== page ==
This Week’s Links

Internet1Happy Tuesday! Each week on the blog I get to share some of what I have seen, read, and found interesting and thought provoking over the past week. To help make sense of all of these links, I have grouped them by the following categories: Church and Ministry Thought & Practice; Cross-Sector Collaboration; Leadership Thought & Practice; Millennials; Neighbor Love; Social Media & Blogging; and Vocation. I hope that you enjoy these links!

Church and Ministry Thought & Practice

For those of you preparing for worship or writing a sermon for this weekend, the Second Sunday of Easter, I have a few helpful links. If you are following the revised common lectionary check out Bishop Michael Rinehart’s thoughts on “Easter 2C,” as well as friend and professor, Rev. Dr. Karoline Lewis’ perspective on how “Resurrection is Relationship.” Karoline joins fellow friends and professors Rev. Dr.’s Rolf Jacobson and Matt Skinner on the Sermon Brainwave for the “Second Sunday of Easter.”

If you are following the narrative lectionary, check out this “Commentary on Acts 1:1-14,” from O. Wesley Allen Jr. Also listen to the Narrative Podcast entitled, “You Shall Be My Witnesses,” featuring friends and professors Rev. Dr.’s Rolf Jacobson, Craig Koester, and Kathryn Schifferdecker.

Prior to the busyness of the Holy Week liturgies some synods had a renewal time or Chrism mass. Joelle Colville Hanson wrote about one such experience in “Day of Renewal Time to Reflect on Bold Service and Future Directions for ELCA.”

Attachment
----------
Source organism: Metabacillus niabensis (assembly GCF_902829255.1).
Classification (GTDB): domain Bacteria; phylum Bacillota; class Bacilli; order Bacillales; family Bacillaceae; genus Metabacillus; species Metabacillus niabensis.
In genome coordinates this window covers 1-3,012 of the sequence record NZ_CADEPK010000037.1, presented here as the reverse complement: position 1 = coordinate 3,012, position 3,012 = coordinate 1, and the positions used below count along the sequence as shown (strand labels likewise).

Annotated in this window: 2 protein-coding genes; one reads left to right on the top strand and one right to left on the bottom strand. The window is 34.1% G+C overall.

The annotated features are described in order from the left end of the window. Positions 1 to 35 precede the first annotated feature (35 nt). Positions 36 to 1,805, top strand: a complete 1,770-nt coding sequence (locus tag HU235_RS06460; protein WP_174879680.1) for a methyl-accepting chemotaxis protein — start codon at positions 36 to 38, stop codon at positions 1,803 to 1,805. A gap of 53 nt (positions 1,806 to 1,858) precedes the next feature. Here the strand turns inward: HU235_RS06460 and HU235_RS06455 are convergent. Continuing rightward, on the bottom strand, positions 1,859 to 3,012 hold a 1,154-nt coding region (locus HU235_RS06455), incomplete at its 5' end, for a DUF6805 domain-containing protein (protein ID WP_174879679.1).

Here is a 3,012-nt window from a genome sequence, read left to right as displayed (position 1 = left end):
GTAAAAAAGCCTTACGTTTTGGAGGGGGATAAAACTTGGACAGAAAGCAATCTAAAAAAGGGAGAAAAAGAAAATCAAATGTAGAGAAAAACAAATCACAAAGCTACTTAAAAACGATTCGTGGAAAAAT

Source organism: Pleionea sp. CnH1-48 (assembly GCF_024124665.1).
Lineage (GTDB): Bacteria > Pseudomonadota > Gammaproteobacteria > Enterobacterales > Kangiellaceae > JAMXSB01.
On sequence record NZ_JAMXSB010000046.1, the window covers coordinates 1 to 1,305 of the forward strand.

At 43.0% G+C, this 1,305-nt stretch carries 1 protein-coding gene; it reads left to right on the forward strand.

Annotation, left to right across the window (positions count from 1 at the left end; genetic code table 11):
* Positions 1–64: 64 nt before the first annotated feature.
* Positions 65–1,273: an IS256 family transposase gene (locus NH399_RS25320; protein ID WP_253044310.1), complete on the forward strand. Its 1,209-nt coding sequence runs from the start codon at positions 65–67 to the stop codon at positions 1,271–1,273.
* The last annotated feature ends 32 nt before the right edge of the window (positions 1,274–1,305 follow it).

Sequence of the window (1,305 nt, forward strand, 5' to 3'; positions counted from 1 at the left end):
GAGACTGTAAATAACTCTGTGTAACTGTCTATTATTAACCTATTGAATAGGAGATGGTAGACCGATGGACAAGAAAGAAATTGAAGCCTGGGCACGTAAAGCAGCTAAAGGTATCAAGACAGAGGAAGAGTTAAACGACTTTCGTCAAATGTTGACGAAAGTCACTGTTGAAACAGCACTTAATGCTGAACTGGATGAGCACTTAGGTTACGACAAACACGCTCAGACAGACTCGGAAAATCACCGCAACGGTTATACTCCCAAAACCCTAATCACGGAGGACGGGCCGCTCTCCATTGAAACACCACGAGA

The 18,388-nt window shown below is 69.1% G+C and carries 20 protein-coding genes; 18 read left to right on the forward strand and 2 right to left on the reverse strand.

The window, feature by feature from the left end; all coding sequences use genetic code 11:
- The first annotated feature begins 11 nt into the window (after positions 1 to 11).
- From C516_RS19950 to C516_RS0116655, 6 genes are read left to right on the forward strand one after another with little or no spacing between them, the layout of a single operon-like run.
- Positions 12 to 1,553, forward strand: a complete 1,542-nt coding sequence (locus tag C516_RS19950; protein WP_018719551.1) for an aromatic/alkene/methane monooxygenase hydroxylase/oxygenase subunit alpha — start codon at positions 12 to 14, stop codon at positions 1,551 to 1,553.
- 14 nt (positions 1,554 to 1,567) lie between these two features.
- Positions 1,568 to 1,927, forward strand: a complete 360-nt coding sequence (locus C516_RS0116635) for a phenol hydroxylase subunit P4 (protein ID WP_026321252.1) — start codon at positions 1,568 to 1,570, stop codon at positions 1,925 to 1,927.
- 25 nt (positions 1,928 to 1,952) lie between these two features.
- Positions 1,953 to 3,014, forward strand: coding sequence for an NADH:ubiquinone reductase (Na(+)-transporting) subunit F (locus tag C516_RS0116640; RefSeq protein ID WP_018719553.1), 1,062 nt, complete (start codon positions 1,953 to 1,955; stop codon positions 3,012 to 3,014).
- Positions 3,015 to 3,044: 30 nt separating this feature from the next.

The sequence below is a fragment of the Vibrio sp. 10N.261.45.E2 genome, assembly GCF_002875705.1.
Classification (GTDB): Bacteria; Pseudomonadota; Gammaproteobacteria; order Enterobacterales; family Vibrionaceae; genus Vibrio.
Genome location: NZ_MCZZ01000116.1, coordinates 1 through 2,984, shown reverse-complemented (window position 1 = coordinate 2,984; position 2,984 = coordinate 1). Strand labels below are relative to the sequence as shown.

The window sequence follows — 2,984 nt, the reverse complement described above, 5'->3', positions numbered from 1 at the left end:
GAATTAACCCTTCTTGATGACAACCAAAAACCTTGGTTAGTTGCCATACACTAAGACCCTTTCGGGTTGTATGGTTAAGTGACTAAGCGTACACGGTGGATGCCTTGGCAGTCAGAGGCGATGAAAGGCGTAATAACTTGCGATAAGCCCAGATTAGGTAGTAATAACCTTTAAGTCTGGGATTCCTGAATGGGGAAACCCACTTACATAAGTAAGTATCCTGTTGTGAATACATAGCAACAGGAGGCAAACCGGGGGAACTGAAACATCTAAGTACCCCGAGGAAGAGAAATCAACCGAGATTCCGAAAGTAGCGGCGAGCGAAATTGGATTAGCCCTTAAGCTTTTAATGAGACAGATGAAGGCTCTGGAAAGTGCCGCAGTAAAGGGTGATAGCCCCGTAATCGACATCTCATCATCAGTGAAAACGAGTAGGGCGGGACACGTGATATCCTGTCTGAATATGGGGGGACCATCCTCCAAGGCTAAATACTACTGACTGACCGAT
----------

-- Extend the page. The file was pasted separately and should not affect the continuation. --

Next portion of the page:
George C. Heider shared some “Reflections on Half a Century of Being Lutheran” in The Cresset

Last week in observance of Maundy Thursday, “Pope Francis Washed the Feet of Refugees” as detailed by The Millennial Journal.

The Millennial also shared about how the “Pope sent condolences following Belgium Terrorist Attacks.” In a related post Josephine McKenna wrote that “Pope Francis denounces modern day ‘Judases’ behind terror attacks.” This theme was continued in observing Good Friday last week as the “Pope on Good Friday Decried Terror Profaning God’s Name.”

It was announced last week that Archbishop Bernard Hebda has been named Archbishop of the St. Paul-Minneapolis Archdiocese.

With Good Friday in mind, my wife Allison shared this “Invocation and Poem for Good Friday” that she found.

Allison also shared a few other great posts this week. Among them included this article by Emma Green pondering about religious disaffiliation and Millennials and asking, “How Will Young People Choose Their Religion?” Allison also shared this reflection by Gina Tonn, “From Theory to Imagination and Action.”

From my role as mission developer at Messiah Lutheran Church I wrote and reflected, “Jesus Christ is Risen Today… Now What?

In celebration of Easter, Presiding Bishop of the Evangelical Lutheran Church in America (ELCA), Bishop Elizabeth Eaton shared her 2016 Easter Message.

In thinking about Youth Encounter, Todd Buegler wrote about, “Finishing Well.”